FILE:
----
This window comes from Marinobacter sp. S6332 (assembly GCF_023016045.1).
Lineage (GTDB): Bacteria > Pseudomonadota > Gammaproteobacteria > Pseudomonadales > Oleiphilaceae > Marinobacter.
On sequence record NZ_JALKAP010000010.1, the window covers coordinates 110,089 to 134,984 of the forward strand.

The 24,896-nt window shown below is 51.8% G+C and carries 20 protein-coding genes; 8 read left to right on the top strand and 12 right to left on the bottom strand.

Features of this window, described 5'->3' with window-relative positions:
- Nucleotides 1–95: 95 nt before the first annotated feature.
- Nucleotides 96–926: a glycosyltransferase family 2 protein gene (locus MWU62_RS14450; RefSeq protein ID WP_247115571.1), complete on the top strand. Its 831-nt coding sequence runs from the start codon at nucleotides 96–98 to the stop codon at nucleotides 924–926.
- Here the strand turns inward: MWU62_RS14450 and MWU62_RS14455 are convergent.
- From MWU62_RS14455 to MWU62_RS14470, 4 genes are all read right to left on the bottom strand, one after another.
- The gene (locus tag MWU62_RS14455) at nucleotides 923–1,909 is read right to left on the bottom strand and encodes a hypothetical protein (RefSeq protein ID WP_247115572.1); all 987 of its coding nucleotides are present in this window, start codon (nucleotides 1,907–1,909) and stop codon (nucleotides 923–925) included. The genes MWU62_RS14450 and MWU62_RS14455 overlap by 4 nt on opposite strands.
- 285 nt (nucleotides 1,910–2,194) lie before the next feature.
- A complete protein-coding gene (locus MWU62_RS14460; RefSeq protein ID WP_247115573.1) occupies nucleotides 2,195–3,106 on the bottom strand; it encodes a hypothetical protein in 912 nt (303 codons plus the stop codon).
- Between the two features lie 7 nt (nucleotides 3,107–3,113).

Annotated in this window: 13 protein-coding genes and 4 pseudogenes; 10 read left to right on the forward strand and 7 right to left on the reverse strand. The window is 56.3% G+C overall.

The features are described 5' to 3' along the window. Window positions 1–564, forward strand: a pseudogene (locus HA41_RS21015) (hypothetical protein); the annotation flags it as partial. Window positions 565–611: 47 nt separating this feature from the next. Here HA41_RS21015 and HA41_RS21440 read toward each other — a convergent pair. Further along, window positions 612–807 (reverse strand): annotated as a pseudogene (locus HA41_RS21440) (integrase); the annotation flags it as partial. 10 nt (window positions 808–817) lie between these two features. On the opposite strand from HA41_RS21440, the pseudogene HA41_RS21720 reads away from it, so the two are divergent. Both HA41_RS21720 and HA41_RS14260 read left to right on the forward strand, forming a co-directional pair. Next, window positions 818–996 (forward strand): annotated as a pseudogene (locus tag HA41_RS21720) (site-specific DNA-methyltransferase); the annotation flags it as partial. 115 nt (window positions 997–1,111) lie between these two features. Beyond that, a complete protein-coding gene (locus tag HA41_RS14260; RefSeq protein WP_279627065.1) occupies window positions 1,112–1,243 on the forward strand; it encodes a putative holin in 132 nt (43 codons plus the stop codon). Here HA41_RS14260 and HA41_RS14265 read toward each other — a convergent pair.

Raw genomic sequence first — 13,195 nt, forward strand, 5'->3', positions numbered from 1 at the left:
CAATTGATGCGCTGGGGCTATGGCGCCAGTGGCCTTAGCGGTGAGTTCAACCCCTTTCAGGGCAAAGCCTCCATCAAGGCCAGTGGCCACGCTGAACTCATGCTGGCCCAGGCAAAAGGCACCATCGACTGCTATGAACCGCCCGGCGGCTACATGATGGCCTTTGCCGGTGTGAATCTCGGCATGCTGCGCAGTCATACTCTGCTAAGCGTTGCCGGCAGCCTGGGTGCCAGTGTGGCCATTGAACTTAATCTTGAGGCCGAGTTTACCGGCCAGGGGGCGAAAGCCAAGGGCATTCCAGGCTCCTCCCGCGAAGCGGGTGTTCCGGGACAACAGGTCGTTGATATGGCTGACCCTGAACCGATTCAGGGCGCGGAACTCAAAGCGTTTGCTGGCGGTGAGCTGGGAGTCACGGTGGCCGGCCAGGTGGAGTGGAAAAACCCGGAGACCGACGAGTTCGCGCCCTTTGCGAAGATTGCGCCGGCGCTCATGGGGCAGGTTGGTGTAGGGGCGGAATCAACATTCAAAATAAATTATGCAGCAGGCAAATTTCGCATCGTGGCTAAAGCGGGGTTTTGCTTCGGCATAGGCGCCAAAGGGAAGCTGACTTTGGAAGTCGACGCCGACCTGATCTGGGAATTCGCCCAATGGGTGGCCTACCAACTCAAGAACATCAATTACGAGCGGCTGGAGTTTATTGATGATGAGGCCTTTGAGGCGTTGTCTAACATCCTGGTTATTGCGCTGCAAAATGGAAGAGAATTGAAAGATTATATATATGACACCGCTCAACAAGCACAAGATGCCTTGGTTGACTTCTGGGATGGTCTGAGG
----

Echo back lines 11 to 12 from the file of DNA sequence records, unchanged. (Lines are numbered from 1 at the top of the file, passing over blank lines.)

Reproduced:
- 285 nt (nucleotides 1,910–2,194) lie before the next feature.
- A complete protein-coding gene (locus MWU62_RS14460; RefSeq protein ID WP_247115573.1) occupies nucleotides 2,195–3,106 on the bottom strand; it encodes a hypothetical protein in 912 nt (303 codons plus the stop codon).